If you find yourself in Chicago, chances are tamales are right around the corner. The energy-packed masa and meat packets, wrapped in leaves and steamed, are as much an early breakfast served by a street vendor and accompanied by thick sweet corn drinks like atole or the champurrado than a festive meal. that brings families together in their complex preparation.
As with many of Mexico’s most iconic dishes, modern tamales are the product of a collision of worlds and belief systems. Their diversity (there are more than 500 documented varieties in Mexico alone) speaks to the accessibility of ingredients, techniques, tools, traditions and the personal touch: there is only one best recipe. ‘abuelita for tamales, and every family has it.
When it comes to tamales in the city, Chicagoans are in luck. There’s a huge selection to choose from here, from uchepos and corundas from Michoacán, the spicy bean tamal from Guerrero, and variations from Oaxaca and Central America, as well as an array of dishes with similar native executions. from South America to the Caribbean. As Día de la Candelaria (February 2) approaches, it’s the perfect time to enjoy one (or more) tamales in Chicago.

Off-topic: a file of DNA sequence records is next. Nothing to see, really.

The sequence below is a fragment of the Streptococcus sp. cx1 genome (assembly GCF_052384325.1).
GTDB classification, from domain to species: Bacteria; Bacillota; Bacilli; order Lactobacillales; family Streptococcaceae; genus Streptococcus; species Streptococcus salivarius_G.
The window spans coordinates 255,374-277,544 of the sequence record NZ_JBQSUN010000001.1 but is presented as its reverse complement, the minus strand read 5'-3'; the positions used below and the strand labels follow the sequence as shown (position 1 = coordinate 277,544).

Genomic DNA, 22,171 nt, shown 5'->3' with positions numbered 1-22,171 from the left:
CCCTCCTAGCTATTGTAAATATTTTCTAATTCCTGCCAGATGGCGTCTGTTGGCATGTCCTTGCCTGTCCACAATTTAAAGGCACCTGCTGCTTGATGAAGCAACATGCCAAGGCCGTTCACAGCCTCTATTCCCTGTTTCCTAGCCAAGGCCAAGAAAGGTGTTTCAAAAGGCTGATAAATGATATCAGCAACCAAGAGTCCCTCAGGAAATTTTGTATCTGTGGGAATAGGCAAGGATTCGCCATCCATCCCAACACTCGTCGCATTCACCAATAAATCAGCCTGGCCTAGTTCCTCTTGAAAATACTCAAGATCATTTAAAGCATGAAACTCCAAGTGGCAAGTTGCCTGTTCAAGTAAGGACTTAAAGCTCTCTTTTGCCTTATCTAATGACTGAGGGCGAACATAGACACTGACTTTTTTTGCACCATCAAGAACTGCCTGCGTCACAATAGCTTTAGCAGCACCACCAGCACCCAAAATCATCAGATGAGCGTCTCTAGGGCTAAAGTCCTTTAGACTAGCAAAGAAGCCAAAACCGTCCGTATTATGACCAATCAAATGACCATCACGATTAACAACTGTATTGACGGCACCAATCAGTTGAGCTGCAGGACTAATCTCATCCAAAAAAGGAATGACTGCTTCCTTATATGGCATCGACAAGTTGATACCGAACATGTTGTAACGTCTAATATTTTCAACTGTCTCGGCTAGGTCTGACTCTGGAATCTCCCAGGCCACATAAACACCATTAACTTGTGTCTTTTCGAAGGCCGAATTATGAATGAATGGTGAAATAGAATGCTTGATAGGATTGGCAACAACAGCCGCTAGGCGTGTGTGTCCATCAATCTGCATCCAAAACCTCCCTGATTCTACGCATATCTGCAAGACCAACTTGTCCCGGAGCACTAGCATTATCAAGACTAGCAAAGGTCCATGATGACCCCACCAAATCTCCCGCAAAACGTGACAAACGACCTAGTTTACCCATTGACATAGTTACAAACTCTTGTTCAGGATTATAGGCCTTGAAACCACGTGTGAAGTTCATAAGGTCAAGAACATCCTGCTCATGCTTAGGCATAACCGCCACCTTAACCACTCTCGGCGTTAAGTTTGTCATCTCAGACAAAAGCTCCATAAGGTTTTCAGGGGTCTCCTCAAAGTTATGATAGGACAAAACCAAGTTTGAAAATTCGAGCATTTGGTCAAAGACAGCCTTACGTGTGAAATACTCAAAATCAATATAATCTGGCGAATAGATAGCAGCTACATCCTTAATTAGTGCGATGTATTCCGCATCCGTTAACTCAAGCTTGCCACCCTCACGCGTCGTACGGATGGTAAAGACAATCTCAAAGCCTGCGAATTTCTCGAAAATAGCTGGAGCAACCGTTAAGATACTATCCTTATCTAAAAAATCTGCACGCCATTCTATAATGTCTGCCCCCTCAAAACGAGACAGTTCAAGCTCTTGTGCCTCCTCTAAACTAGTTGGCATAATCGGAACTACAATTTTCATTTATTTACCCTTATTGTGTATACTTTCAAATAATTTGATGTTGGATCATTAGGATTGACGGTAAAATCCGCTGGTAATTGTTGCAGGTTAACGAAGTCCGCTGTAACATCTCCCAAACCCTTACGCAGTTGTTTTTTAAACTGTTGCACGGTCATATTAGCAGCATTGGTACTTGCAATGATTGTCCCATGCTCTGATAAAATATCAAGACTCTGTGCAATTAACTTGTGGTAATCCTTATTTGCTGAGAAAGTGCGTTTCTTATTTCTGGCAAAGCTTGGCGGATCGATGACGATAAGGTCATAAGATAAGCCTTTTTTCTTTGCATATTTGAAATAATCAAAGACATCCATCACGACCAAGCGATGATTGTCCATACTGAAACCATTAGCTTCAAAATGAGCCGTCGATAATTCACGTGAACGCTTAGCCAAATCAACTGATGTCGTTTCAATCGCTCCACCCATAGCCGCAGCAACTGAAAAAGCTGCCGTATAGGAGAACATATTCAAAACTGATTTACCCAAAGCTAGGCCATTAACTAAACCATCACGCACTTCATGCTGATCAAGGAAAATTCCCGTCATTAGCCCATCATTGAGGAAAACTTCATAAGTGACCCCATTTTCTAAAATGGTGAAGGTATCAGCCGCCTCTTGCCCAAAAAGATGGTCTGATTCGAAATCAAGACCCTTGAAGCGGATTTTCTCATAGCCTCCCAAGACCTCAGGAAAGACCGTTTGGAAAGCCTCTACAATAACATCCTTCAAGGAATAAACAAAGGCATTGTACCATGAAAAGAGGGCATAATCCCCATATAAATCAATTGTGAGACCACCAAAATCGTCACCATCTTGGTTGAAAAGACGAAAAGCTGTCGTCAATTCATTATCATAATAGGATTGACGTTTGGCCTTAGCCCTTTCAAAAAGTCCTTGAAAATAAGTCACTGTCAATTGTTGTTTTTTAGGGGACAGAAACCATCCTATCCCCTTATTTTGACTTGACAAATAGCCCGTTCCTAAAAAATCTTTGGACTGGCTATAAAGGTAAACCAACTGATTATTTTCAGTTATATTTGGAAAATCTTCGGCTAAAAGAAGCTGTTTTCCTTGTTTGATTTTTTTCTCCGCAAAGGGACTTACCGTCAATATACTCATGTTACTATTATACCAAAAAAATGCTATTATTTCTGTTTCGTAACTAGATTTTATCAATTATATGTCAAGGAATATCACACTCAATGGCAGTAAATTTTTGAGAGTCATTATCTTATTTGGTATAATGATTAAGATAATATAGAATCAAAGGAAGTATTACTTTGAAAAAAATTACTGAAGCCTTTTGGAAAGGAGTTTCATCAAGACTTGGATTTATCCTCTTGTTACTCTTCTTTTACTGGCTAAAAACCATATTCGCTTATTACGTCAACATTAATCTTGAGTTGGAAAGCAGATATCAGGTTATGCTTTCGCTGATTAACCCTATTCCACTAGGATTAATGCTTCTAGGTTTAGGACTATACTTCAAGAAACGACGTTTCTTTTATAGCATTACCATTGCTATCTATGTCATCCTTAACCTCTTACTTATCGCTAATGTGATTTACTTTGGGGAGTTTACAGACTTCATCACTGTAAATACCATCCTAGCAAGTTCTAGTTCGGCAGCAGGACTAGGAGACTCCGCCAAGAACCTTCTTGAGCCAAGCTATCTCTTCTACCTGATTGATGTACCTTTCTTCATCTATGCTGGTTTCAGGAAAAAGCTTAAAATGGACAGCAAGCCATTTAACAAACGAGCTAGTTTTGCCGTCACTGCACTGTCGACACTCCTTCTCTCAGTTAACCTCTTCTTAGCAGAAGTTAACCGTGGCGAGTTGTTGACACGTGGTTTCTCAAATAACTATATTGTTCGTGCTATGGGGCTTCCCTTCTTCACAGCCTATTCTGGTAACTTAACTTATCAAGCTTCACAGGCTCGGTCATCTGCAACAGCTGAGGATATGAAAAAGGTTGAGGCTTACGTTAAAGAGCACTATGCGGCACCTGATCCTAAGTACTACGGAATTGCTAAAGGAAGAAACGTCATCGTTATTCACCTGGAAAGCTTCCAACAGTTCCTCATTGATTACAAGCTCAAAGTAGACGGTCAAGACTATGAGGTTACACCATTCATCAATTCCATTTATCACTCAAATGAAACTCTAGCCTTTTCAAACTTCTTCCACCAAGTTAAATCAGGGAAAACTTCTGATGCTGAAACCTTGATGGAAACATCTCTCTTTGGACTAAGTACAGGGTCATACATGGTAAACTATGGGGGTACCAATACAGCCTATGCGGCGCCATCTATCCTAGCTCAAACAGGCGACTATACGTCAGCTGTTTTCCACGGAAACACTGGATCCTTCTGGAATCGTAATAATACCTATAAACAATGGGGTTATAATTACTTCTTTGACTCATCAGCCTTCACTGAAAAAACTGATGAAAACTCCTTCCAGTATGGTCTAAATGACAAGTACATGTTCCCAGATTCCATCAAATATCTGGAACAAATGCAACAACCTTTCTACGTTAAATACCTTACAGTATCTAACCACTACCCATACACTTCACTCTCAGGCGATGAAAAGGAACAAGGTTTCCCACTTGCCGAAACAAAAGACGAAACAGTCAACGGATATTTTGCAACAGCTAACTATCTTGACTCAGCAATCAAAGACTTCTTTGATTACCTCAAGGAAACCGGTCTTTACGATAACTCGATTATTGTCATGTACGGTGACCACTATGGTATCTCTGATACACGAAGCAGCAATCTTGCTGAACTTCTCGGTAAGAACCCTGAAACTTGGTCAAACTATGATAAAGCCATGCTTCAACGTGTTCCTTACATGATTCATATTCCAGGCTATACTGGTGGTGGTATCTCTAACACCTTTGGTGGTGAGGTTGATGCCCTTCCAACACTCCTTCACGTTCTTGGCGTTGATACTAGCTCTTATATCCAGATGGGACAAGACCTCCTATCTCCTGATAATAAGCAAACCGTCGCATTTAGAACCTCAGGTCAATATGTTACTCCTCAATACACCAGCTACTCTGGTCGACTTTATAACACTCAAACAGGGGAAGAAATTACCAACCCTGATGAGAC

As of Jan. 3, the city has required those ages 5 and older to be fully immunized and masked in public places indoors without actively eating or drinking. For up-to-date information on coronavirus cases, please visit the City of Chicago COVID-19 Dashboard. Health experts consider eating out to be a high risk activity for unvaccinated; it may pose a risk to vaccinees, particularly in areas with significant transmission of COVID. The latest CDC guidelines are here; find a COVID-19 vaccination site here.
To note: The restaurants on this map are listed geographically.